“I don’t mind if I have to sit on the floor. All I want is an education,” said Malala Yousafzai, a 15-year-old Pakistani activist championing equitable access to education for girls. Late last week, Taliban gunmen attempted to kill her for speaking out against the continuing elimination of educational programs for Pakistani women. Malala is currently lying in a hospital bed with an infected bullet wound, and her ability to re-gain strength is still unknown.
The United States government should support Pakistani activists fighting to deliver an education for every child. In addition, ordinary Americans should stand with the Pakistani driven campaign to build more schools, train more teachers, and support families whose daughters regularly attend school. Equal access to education for women is equally an American and Pakistani ideal. Achieving this goal can make radical Islamic rhetoric irrelevant to the Pakistan's impoverished population.
Supporting the grassroots campaign against extremist leaders can help Khwendo Ko and other organizations expand their reach. If you look at their jobs page you will notice something interesting. They are hiring mostly 'Social Organizers,' because their biggest battle remains in achieving buy in from rural families. Families are afraid of retaliation, and they need to be educated on the importance of having their daughters attend school.
If grassroots organizations like Khwnedo Ko and newly formulated political parties dedicated to education access can maintain vitality, they will be able to influence policy formulation.
5. A Clear Symptom of Poverty and Lack of Education is Rampant Radicalization: As the Council on Foreign Relations has written and counterterrorism expert John Brennan frequently discusses, extremist groups in Pakistan are exploiting Pakistan's lack of access to quality education. In fact, many offer free education to Pakistani children as a mechanism of indoctrinating them. Without an education, young Pakistanis can not get jobs and play a formative role in their society.
Providing quality and accessible education will shut down the Taliban's pool for new recruits. As they become irrelevant, rural communities will decreasingly depend on them. This will force the government to adjust its budget, and pour more resources into building a stronger rural public education system.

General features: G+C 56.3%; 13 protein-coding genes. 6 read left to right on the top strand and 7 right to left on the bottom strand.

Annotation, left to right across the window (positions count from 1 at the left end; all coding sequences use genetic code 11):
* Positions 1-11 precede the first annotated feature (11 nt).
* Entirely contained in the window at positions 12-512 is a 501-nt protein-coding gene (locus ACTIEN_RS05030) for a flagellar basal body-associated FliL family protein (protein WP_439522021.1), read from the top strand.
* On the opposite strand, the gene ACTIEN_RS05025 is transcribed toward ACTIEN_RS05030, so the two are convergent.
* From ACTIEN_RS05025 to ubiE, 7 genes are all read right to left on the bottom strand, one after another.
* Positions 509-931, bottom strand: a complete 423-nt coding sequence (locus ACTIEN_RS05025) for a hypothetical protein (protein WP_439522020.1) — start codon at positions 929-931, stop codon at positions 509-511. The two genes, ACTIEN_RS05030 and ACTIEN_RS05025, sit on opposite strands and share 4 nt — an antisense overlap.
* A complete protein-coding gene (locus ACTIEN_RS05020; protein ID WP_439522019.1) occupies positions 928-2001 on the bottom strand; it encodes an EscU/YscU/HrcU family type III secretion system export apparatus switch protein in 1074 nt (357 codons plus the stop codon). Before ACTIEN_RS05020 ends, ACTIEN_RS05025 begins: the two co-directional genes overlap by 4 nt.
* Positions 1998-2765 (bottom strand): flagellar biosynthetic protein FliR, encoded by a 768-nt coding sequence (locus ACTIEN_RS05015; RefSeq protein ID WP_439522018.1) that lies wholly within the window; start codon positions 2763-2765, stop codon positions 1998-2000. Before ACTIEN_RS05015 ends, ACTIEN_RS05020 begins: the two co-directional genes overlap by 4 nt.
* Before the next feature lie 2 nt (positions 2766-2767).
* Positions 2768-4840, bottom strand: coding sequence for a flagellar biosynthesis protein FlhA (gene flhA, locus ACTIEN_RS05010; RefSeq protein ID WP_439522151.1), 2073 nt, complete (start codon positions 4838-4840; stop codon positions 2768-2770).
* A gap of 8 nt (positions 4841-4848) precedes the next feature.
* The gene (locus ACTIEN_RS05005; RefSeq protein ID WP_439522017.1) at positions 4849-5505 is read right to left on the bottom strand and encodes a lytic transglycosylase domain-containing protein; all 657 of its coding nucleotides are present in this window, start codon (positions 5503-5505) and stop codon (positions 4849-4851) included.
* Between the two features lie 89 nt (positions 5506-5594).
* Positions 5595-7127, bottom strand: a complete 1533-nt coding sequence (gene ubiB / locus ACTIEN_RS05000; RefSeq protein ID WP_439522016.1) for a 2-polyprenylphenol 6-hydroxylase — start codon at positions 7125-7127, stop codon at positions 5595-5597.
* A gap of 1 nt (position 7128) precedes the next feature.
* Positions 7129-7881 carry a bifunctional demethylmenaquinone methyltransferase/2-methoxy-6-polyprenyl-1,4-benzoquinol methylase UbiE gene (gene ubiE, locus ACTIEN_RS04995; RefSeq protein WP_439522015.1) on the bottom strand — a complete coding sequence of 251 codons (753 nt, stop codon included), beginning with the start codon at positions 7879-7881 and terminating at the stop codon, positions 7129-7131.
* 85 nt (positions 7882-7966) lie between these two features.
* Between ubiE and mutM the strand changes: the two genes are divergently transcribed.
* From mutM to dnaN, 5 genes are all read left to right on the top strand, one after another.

6. On-line Advocacy to Sustainable Activism Requires Wrap-Around Support: Malala Yousufzhai started her advocacy on-line, took it to public forums, and now she lies in a hospital bed. While it is encouraging to see that grassroots efforts behind her work are growing in force, they can easily be quelled. Whether we follow Occupy Wall Street, Tahrir Square, online to face-to-face activism requires real resources to sustain. Activists need to be trained on how to measure support, NGOs need sustainable funding, and newly minted supportive candidates need to win their elections.
Students who have a personal investment and selfless dedication to their academics become long-term activists. I believe building a robust democracy centers around developing effective public education models. The Algebra Project is such an institution, and there are bound to be similar organizations throughout Pakistan in the coming years.
Similar to Robert Moses's vision, Malala and her peers have pinpointed weakness in their government’s ability to effectively serve. Pakistan’s constitution says girls should be educated alongside boys, and must provide the resources to make this happen. By analyzing their government's effectiveness, Pakistani youth are making sure that the country sticks to its promises. In order to sustain this kind of activism for generations, they need to build a public education system that provides access to all.
Pakistan's reformers need the Pakistani government to address education reform, and it starts by confronting political road blocks. Malala Yousufzai's grassroots organizing can play an effective role in long-term United States foreign policy. How it can make a difference is a continuing discussion, but I believe these are seven reasons why we should factor it into our agenda.
Change starts with everyday Pakistanis and the reforms they push must realistically match the country's needs and paradigms. It is clear that expanding education is what they want and what they need. They are already mobilizing to get it done, and they need to know that the world stands with them. I do.